BWW Review: THE HUNCHBACK OF NOTRE DAME Proves Nothing's Changed in 500 Years at Midland University Kimmel Theatre
Victor Hugo's French Gothic novel of 1831 has been resurrected in the 21st century at Midland University Kimmel Theatre. THE HUNCHBACK OF NOTRE DAME with the Disney film songs written by Alan Menken (music) and Stephen Schwartz (lyrics) and book by Peter Parnell captures the richness of Hugo's tale of lust, acceptance, and the power of love in a way the animated film cannot. Under the direction of Dan P. Hays and Kyle Thomas, the cast and crew of Midland University Theatre do a fine job of presenting this meaningful piece of work in a way that is both entertaining and thought-provoking.
The story is set in 1482 France. It is the Feast of Fools, a day set aside where criminals may wander the streets freely. Quasimodo, a young man secreted away among the bells of the Notre Dame cathedral by Archdeacon Claude Frollo, can no longer resist the pull of the outdoors. He finds his way out of his seclusion only to be subjected to brutality by the crowd because he is, as Frollo tells him, "deformed and ugly." Frollo has warned Quasimodo that people would react this way to his appearance, and because he wants to teach him "I told you so," he allows the assault until the beautiful young gypsy Esmeralda interposes herself between the crowd and the hunchback. Esmeralda catches the lustful eye of Frollo as well as the attentions of Phoebus, a handsome young Captain of the guard. Add Quasimodo's instant adoration and there are now three men seeking her heart.
It is written that Hugo wrote his novel with the intent of ensuring Gothic architecture was retained in the renovations being done to the cathedral. Sadly, the recent fire did much to undo that. In this musical production, Frollo declares that he will "set Paris on fire." The timing is bitterly ironic.
The cathedral of Notre Dame is personified with living stone gargoyles who serve as Quasimodo's friends. One writer reported that there had been a real-life hunchback working on the cathedral restoration. It is likely that Hugo modeled his protagonist after him.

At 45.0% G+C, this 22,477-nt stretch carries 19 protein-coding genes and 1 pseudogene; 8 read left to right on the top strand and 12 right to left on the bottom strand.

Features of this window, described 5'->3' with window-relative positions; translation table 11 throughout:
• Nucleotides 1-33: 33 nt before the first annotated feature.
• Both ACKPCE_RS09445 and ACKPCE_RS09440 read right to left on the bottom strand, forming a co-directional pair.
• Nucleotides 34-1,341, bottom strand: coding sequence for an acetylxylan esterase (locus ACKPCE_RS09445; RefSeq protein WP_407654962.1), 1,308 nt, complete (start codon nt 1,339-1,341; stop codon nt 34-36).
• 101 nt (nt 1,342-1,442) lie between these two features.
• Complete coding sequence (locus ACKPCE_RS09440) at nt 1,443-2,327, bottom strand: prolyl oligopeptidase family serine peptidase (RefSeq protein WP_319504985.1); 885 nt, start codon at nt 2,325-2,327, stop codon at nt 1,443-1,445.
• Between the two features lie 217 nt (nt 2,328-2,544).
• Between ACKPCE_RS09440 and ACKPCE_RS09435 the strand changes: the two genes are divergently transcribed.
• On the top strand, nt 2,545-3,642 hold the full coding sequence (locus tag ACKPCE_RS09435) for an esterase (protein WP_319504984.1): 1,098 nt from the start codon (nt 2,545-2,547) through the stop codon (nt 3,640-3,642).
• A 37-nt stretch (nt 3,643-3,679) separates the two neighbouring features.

Although this musical does not follow Hugo's novel quite as well as a French version, NOTRE DAME DE PARIS, it carries the same themes which continue their relevance today. There is Frollo's sexual harassment and intimidation of Esmeralda using his powerful position to force her into compromising decisions. There is the public's abhorrence and abuse of someone who is physically different. There is the perception of good versus evil. There is the concept of sanctuary for those seeking asylum and as a place to hide. And there is the timeless beauty of sacrificial love.
Frollo claims a holy devotion to the church, but he falls victim to his own lust. He cannot contain his desire, so he deals in the only way he knows how: destroy what attracts him and remove the temptation. He gives himself credit for raising an unfortunate, yet treats Quasimodo like an imprisoned slave and verbally abuses him. Christopher Hernandez plays Frollo with a frostiness and rigid disdain for others, singing "Hellfire" in a chilling baritone.
Quasimodo, whose name has come to represent a "courageous heart beneath a grotesque appearance," is played well by Andrew Schwimmer. Like Quasimodo, Schwimmer starts off rather hesitantly, but grows steadily throughout until he projects the power the gargoyles tell him he needs with a superlative rendition of "Made of Stone."
Brett Ashley plays a sweet, but feisty Esmeralda. She reveals a compassionate heart, an unwillingness to compromise her ideals, and the rare ability to look at the inside of a person rather than the outside. In "God Help the Outcast" Ashley shines. Her timing, phrasing, and tone are perfection. She sells the song as she sells her character-- effortlessly.
Ashley and Roger Bunnell (Phoebus) merge their voices in heavenly harmony in "Someday." Zacheus Stewart (Clopin)'s fine tenor is also a very welcome addition to the show. The choir, directed by Dan P. Hays, at times raises the hair on my arms for its beauty. Robed in white and highlighted by artistic lighting, the choir scenes achieve a nearly angelic experience.
Bill Kirby's set fills the entire stage with much to appreciate. The pieces are utilitarian yet aesthetically pleasing. The rugs and special effects are especially nice touches which can be whisked away or illuminated as appropriate. Combined with lighting by co-designers Spence Schaefer and Pierce Bonacci-Johnson, and costumes by designer Lee Meyer, it all works to create a feeling of being transported back to an unfamiliar time and place.
Choreographer Kyle Thomas has dreamed up clever movement which makes watching the performance even more captivating. There is something to see each moment from curtain to curtain.
I was intrigued by the use of drawing charcoal on the faces of the performers. As a thematic element it could represent the fine line between stone figures personified as persons and persons who possess hearts of stone. Just that little bit of gray changes our perceptions of our world as we look upon those faces.
THE HUNCHBACK OF NOTRE DAME examines what makes a monster and what makes a man. We may never have the answer but as a line in the show says, "Someday life will be kinder and love will be blinder."
Photos courtesy of Midland University Performing Arts.